The app itself has a number of bugs, many of which were fixed in the latest update. For example, photo thumbnails wouldn’t populate before, but they are now. The app would often crash somewhat often before, but doesn’t seem to with the update. There is a lot of room for improvement, however. For example, knowing the sizes of files will help you determine which ones you can share with others using the app’s integrated sharing feature (uses the standard iOS sharing APIs). This is useful to know because you can only share files with a maximum file size of 100MB. On the note of sharing, what you want to share will be copied to the phone’s internal storage first. This is just how mophie has to do things based off of the way Apple allows them. Another improvement would be for the app to show the actual battery capacity in terms of a percentage, instead of the typical 4 dots. This last improvement would be to allow you to double-tap on an image to zoom in. I was actually surprised that the app wasn’t already able to do that.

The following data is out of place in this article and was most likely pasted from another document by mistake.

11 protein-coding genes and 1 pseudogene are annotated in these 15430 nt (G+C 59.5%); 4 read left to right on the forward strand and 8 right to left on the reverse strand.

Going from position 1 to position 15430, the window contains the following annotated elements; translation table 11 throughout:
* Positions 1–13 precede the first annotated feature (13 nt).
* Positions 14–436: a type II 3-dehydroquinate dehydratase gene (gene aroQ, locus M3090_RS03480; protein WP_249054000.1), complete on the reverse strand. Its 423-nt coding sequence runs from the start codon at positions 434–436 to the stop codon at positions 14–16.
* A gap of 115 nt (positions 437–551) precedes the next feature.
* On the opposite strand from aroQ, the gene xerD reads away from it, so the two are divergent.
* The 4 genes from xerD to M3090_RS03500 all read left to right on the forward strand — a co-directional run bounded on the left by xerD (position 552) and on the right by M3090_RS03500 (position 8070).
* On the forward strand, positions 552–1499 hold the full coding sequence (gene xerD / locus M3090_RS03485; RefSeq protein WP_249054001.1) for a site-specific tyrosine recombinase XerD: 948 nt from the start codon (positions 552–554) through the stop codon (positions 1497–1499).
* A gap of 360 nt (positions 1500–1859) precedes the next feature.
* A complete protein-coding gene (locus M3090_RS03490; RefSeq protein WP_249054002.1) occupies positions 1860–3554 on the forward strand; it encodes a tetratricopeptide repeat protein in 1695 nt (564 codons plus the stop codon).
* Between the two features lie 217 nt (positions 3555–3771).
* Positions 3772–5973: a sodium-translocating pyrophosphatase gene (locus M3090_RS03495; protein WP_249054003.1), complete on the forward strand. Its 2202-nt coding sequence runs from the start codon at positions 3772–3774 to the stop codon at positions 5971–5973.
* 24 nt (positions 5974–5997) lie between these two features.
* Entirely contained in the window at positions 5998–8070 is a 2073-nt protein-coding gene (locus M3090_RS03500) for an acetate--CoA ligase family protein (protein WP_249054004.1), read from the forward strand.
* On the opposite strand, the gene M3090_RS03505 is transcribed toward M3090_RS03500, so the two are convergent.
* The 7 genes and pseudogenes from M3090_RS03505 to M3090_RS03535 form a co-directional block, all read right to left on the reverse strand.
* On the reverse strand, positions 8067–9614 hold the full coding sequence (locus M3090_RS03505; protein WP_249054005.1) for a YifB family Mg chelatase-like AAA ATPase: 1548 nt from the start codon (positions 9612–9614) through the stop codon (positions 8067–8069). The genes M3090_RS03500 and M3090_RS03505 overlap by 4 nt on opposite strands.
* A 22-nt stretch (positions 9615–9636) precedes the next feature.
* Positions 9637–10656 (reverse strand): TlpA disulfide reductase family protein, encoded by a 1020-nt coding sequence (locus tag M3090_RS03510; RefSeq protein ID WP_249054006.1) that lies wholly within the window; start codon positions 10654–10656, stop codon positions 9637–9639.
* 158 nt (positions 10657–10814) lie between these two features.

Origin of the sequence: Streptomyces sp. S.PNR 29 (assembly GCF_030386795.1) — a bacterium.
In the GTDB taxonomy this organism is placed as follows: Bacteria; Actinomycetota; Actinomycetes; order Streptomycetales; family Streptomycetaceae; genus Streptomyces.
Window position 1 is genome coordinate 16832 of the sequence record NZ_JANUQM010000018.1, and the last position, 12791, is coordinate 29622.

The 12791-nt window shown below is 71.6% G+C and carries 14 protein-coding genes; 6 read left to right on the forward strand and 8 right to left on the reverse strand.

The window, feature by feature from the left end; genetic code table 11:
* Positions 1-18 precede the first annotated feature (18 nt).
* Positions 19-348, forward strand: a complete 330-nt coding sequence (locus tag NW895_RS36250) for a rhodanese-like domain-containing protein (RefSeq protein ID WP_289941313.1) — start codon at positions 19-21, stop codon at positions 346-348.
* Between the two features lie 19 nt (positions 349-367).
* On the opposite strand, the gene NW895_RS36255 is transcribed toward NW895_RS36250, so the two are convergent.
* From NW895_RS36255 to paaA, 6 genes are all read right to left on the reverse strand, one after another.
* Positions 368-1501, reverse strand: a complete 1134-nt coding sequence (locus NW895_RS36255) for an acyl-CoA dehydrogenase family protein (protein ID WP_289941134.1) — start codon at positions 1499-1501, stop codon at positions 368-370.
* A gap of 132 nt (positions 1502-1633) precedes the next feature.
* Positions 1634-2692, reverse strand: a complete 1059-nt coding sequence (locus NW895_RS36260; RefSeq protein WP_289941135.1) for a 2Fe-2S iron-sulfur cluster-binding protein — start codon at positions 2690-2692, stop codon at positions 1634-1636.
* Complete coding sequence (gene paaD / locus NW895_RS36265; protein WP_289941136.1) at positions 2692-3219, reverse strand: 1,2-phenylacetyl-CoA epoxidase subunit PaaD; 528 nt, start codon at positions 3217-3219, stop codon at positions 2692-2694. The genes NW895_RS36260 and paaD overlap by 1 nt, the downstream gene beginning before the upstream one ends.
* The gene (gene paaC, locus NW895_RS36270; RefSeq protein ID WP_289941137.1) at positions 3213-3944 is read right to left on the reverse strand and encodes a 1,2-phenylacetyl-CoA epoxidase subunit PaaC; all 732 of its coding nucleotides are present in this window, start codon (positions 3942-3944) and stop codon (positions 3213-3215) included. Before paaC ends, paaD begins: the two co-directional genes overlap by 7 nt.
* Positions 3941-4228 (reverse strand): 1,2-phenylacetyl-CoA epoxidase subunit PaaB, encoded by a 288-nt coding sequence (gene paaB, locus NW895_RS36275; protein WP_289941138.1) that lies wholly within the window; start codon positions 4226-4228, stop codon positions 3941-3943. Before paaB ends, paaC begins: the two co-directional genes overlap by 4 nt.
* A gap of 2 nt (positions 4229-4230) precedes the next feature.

So, would I recommend this to people? Absolutely. Generally speaking, the space pack, combined with the space app, do what they’re supposed to do. Prices seem a bit elevated, but that’s to be expected when dealing with a mophie product. The case could use some design tweaks, and the app could use some bug fixes, new features as well as some basic app improvements, the latter of which should be available in due time.
If you’re someone who would enjoy having extra space to store content, mainly for media consumption, the space pack is an excellent choice. I would personally choose this over a Wi-Fi storage option due to this being well-integrated with the phone, since your phone actually installs itself into it while also keeping your phone somewhat charged. Offloading most or all of your media content onto the space pack allows you more internal space for things like apps. However, Wi-Fi storage options are still a viable choice, because it allows you store everything you have onto a large hard drive to take with you. Some even have integrated batteries for charging devices, so that’s something to think about.
What’s next for mophie? Nobody outside of their walls knows, but I think it would be neat to see one that has perhaps a microSD card slot on the side. This greatly expands upon the amount of storage that someone could have with their phone without having to swap cases. Load it up with a 128GB microSD card, and you should hopefully be set for everything that you would want to take with you on your phone.